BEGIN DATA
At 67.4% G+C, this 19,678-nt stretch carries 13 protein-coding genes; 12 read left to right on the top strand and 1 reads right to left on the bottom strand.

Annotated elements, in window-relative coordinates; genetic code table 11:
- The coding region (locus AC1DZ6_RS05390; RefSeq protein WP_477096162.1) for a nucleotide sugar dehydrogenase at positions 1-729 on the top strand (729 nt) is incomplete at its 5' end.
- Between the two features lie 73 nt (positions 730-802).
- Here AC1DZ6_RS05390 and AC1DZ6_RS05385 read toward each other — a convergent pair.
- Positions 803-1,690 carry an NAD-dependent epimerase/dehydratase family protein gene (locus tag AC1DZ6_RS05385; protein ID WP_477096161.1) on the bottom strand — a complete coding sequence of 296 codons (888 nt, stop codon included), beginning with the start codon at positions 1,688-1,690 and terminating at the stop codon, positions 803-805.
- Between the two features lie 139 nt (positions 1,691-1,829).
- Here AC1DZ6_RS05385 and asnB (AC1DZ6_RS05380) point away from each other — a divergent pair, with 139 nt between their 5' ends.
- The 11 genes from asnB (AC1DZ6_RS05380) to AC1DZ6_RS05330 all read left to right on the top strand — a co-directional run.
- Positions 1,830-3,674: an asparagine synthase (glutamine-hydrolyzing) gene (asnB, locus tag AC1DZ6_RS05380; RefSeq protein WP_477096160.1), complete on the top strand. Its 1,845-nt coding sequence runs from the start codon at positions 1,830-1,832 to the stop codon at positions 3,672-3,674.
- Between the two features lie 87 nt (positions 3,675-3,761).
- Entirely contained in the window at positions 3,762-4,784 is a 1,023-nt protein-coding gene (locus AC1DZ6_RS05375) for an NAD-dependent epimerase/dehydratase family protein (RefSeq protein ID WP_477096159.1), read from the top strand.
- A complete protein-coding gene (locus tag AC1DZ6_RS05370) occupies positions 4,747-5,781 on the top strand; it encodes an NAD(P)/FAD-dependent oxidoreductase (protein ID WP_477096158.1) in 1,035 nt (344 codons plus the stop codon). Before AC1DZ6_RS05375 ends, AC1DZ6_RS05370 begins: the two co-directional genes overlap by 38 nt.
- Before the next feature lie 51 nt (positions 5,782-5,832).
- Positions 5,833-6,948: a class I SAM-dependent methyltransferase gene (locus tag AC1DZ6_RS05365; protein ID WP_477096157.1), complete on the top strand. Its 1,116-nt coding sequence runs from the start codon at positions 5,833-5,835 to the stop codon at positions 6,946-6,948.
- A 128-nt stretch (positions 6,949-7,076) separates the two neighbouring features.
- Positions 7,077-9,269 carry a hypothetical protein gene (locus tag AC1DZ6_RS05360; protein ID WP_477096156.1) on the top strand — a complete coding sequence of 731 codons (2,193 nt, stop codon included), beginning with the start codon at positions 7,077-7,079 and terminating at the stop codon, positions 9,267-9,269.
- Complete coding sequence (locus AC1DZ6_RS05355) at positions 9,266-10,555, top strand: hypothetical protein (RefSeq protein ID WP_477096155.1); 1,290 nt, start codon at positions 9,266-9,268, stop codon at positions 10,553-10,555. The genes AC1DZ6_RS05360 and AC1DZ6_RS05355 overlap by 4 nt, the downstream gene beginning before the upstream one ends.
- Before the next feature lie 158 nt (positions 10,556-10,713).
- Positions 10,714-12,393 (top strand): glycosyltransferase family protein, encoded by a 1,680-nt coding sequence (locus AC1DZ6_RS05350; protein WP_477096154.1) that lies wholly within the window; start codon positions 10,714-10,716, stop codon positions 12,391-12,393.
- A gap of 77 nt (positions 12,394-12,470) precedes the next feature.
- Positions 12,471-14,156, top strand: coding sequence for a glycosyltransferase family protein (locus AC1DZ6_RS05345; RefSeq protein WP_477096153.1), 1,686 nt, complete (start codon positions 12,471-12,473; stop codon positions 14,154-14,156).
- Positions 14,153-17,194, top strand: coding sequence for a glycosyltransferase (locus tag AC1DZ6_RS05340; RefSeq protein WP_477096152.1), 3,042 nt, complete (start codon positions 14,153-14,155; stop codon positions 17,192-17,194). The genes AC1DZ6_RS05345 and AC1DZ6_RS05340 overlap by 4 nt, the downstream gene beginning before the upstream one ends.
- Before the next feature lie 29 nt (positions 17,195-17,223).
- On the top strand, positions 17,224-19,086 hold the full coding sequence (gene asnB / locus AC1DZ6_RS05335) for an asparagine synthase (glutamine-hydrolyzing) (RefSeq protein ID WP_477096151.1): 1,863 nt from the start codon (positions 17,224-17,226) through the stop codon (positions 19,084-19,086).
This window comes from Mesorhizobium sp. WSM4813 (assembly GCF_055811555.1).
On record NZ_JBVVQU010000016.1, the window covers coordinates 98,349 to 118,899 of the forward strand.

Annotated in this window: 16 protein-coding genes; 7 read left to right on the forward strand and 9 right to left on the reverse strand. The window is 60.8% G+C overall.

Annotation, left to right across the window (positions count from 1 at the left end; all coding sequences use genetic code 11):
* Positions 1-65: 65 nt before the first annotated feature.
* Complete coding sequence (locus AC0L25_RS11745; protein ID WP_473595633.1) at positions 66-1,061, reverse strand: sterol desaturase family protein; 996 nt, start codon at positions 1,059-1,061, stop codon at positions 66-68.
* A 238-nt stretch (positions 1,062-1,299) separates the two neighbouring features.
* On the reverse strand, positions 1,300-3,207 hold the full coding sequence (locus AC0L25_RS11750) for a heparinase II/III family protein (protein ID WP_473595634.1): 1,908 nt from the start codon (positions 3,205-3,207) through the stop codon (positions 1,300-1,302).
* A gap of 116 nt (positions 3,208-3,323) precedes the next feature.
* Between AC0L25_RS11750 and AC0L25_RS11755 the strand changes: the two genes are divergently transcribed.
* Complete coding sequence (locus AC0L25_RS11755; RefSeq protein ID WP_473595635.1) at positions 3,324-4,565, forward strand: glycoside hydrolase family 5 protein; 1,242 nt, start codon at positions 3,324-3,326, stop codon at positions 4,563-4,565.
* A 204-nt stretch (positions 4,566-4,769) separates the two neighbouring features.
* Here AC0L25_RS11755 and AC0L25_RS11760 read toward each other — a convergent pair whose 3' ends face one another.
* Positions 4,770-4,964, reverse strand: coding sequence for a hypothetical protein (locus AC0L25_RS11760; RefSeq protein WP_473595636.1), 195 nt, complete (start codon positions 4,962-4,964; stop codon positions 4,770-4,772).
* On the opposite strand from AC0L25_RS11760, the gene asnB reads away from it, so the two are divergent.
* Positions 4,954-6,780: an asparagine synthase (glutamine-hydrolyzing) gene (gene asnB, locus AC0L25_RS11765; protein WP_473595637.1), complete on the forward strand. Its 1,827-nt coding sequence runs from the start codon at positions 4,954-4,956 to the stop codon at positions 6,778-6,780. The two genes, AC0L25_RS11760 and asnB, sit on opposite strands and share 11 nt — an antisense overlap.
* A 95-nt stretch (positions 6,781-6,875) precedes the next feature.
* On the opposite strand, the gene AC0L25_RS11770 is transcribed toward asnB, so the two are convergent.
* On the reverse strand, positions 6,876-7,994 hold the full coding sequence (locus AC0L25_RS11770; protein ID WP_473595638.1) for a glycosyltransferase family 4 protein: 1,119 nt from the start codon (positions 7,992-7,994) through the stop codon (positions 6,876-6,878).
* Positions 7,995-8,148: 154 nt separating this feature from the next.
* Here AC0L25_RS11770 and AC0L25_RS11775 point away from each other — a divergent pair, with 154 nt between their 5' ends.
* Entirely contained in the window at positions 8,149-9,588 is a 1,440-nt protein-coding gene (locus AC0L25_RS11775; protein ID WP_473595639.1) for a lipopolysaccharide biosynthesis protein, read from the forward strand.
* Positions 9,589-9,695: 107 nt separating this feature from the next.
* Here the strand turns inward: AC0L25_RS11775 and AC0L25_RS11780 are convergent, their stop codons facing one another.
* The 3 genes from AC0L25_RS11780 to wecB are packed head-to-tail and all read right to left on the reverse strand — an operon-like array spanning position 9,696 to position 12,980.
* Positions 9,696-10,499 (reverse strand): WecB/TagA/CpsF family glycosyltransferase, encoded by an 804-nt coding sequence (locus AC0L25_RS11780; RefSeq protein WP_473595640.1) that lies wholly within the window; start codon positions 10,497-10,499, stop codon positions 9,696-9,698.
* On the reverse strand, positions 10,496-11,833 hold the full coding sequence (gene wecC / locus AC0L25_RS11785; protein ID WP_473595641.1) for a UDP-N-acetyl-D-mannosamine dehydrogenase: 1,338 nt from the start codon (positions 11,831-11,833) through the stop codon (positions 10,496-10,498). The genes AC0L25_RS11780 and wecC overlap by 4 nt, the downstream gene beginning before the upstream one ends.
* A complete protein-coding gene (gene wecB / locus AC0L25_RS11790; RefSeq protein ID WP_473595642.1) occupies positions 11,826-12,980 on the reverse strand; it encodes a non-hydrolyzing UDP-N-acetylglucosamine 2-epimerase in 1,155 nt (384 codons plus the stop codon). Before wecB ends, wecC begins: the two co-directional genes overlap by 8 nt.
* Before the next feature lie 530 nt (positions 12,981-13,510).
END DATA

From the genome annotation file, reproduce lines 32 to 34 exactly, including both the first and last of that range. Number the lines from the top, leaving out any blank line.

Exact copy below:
* A 238-nt stretch (positions 1,062-1,299) separates the two neighbouring features.
* On the reverse strand, positions 1,300-3,207 hold the full coding sequence (locus AC0L25_RS11750) for a heparinase II/III family protein (protein ID WP_473595634.1): 1,908 nt from the start codon (positions 3,205-3,207) through the stop codon (positions 1,300-1,302).
* A gap of 116 nt (positions 3,208-3,323) precedes the next feature.